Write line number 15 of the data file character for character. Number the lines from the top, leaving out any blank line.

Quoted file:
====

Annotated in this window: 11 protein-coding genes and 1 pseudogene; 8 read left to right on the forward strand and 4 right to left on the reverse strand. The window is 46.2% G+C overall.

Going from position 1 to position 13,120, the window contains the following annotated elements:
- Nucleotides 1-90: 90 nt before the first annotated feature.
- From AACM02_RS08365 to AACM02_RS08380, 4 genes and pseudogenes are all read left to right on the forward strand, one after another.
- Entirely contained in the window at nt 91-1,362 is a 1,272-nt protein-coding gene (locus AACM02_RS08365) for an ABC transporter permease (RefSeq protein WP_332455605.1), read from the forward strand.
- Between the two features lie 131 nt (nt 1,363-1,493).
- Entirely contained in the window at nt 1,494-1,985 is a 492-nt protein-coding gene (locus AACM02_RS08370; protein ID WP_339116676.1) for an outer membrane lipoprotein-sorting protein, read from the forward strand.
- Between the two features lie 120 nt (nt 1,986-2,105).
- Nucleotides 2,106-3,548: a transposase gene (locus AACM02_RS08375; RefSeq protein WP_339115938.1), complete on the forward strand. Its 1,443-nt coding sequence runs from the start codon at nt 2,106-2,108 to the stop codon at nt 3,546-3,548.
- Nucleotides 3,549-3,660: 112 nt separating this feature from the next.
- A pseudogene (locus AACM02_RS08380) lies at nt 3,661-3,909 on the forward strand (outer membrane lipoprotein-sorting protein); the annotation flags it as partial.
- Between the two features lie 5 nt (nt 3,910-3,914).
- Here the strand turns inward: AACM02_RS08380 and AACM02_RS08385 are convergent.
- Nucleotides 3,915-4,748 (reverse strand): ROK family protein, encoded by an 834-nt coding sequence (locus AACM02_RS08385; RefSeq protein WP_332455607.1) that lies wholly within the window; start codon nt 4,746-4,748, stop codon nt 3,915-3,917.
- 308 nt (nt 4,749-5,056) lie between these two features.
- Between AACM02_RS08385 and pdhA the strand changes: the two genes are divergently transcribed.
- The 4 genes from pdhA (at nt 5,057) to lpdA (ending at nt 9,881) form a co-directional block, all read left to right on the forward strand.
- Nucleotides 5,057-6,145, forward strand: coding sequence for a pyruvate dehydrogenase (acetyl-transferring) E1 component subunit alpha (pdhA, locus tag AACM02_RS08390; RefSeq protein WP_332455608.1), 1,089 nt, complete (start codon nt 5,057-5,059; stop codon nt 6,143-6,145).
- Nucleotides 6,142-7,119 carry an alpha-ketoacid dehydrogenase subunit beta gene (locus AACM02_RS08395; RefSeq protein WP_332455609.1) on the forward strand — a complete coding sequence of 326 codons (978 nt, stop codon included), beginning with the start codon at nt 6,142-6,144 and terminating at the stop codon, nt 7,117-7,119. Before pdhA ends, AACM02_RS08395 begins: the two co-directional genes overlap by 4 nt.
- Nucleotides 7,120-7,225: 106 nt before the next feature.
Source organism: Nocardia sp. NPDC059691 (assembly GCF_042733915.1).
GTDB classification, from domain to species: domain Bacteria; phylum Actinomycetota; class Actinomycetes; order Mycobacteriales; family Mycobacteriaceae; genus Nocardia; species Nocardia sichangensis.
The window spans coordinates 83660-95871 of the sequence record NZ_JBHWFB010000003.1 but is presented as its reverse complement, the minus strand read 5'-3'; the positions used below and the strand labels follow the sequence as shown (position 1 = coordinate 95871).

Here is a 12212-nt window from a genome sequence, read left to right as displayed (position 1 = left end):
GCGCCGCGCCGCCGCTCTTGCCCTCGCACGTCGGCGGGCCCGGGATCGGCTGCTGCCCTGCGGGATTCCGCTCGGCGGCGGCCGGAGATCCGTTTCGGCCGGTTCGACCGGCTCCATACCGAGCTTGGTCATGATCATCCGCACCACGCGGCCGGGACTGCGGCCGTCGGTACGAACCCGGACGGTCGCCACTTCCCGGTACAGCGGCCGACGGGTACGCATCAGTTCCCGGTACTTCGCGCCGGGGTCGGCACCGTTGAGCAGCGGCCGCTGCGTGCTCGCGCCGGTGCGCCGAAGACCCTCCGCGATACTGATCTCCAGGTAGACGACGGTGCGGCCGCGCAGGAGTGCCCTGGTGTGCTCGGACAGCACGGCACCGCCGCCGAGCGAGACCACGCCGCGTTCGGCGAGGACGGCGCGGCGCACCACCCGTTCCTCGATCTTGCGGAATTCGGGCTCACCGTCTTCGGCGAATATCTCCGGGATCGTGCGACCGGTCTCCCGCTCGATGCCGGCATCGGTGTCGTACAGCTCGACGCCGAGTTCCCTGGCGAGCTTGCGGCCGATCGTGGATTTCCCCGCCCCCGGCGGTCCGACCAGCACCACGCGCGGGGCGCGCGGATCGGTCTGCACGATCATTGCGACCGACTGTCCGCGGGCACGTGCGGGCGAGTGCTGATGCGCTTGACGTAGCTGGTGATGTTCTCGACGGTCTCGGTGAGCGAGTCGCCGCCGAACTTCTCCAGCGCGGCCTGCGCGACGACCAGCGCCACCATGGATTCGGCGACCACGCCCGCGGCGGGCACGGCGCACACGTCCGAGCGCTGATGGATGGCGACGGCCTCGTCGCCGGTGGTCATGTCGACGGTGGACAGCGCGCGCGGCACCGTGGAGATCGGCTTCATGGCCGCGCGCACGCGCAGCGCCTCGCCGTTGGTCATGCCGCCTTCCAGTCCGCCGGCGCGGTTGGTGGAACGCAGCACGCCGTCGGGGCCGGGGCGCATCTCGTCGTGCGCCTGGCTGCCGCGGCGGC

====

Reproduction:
- 308 nt (nt 4,749-5,056) lie between these two features.